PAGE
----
SC approves guidelines to protect saviours of road-accident victims
The Supreme Court has approved a central government notification that provides protection to Good Samaritans, or those who help victims of road accidents by taking them to a hospital or reporting about the incident. A bench headed by Justice V Gopala Gowda approved the notification that also provides protection to witnesses in road accident cases, which means they will no longer have to undergo any distressing experience. With the top court’s approval, the government’s guidelines have become the law of the land and all states will be bound by it.
The SC order is expected to save the lives of hundreds of road-accident victims in the country as people often avoid helping them fearing subsequent harassment by police and other law-enforcing agencies. A bystander, including an eyewitness to a road mishap, will be allowed to leave immediately after taking the injured to the nearest hospital, without having to furnishing their address. Police cannot compel people to reveal their identity even if they are the informers or complainants in the case. The person can give his or her name voluntarily.
The SC order incorporates the Centre’s guidelines stating that no registered public and private hospital will detain a Good Samaritan or demand payment for registration and admission costs. No police official will ask him or her any questions and he or she would be later given a choice to record any statement before the court through video conferencing. Departmental or disciplinary action will be initiated against the officer who coerces or intimidates the informer. If the witness volunteers to go before the court to depose in the case, the trial judge shall complete his or her examination in one sitting.
Stockbrokers’ clients not consumers: Consumer court
The West Bengal State Consumer Disputes Redressal Commission has ruled that somebody who suffers monetary loss due to inefficiency of a stockbroker does not fall in the category of ‘consumer’ under Section 2 (1) (d) of Consumer Protection Act, 1986. The order was passed by the bench of presiding member Samaresh Prasad Chowdhury and member Mridula Roy after hearing a complaint by one Sumit Bhattacharya against Way 2 Wealth Brokers Pvt. Ltd.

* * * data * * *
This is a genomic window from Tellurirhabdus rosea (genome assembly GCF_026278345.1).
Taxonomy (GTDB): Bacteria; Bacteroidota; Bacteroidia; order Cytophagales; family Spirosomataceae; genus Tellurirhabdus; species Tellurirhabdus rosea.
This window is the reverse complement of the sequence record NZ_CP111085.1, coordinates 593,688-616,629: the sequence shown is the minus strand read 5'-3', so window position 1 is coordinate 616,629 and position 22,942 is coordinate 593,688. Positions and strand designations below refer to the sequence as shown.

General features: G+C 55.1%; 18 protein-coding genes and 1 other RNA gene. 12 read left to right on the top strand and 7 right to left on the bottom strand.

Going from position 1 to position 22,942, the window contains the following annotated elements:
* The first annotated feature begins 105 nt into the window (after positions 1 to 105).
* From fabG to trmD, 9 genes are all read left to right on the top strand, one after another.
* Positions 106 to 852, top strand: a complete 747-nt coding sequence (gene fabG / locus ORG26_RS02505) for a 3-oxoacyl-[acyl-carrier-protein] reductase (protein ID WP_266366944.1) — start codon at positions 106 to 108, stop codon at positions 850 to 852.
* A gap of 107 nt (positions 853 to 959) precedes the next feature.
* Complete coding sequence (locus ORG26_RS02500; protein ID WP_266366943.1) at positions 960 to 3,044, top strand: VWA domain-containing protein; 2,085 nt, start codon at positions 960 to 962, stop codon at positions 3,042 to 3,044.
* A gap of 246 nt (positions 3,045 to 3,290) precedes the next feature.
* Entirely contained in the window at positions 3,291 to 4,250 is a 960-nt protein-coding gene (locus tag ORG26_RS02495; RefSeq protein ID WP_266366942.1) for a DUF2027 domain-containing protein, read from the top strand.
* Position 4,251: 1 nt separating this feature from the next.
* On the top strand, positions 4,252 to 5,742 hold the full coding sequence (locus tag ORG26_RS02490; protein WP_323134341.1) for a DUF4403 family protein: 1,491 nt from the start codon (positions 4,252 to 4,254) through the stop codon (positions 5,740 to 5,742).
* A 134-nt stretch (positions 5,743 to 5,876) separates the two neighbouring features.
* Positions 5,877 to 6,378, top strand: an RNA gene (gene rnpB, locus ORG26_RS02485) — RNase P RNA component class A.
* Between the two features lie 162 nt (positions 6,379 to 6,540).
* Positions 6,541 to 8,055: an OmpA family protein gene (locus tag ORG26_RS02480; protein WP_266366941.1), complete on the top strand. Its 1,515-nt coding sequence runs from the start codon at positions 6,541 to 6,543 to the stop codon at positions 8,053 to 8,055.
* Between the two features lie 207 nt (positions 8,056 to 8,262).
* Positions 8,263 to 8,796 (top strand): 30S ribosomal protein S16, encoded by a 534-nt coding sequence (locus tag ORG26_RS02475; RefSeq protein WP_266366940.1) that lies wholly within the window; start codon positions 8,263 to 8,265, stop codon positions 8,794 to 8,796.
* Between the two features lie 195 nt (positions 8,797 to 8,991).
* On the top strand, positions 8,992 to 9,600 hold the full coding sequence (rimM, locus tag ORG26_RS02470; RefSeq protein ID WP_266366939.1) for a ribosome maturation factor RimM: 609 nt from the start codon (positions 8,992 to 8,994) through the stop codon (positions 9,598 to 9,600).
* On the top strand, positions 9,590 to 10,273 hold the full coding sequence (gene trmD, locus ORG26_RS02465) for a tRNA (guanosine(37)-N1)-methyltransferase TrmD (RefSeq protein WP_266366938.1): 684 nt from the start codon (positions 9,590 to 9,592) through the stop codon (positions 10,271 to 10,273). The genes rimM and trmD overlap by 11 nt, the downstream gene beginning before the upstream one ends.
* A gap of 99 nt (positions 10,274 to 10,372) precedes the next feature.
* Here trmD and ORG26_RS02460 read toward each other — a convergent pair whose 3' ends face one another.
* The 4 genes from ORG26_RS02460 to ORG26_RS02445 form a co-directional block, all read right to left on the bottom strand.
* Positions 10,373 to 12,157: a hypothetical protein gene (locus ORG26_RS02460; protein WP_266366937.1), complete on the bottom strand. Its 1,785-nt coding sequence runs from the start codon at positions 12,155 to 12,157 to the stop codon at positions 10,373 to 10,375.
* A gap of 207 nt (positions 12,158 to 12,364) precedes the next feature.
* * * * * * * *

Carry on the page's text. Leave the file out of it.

In his complaint, Bhattacharya claimed that he lost Rs 9,618,648 due to deficiency of services by the brokerage firm. An employee of ITC Ltd, the complainant retired from service in June 2010. In October 2005, he had opened a demat account with an Axis Bank branch in Hyderabad. In January 2010, he asked the firm to transfer 20,000 shares of ITC Ltd to this account. It was alleged that the company transferred the shares to the demat account of one Gouri Praful instead. Due to this, he suffered a financial loss of Rs 8,568,648, Bhattacharya claimed. In addition to this, he prayed for compensation of Rs 1,000,000 and litigation costs of Rs 50,000.
In response to this, the brokerage firm submitted that the demat account was opened by Bhattacharya to generate profit. Nowhere has the complainant stated that he was in the share business to earn a livelihood. Moreover, as there is an arbitration clause laid down by byelaws and regulations of the stock exchange, the complainant cannot seek redressal from a consumer court.
Another issue the firm raised was of jurisdiction. Since the account was opened in Telengana (then Andhra Pradesh) and the complainant was a resident of Secunderabad, it was submitted that he should have complained before an appropriate forum in that state.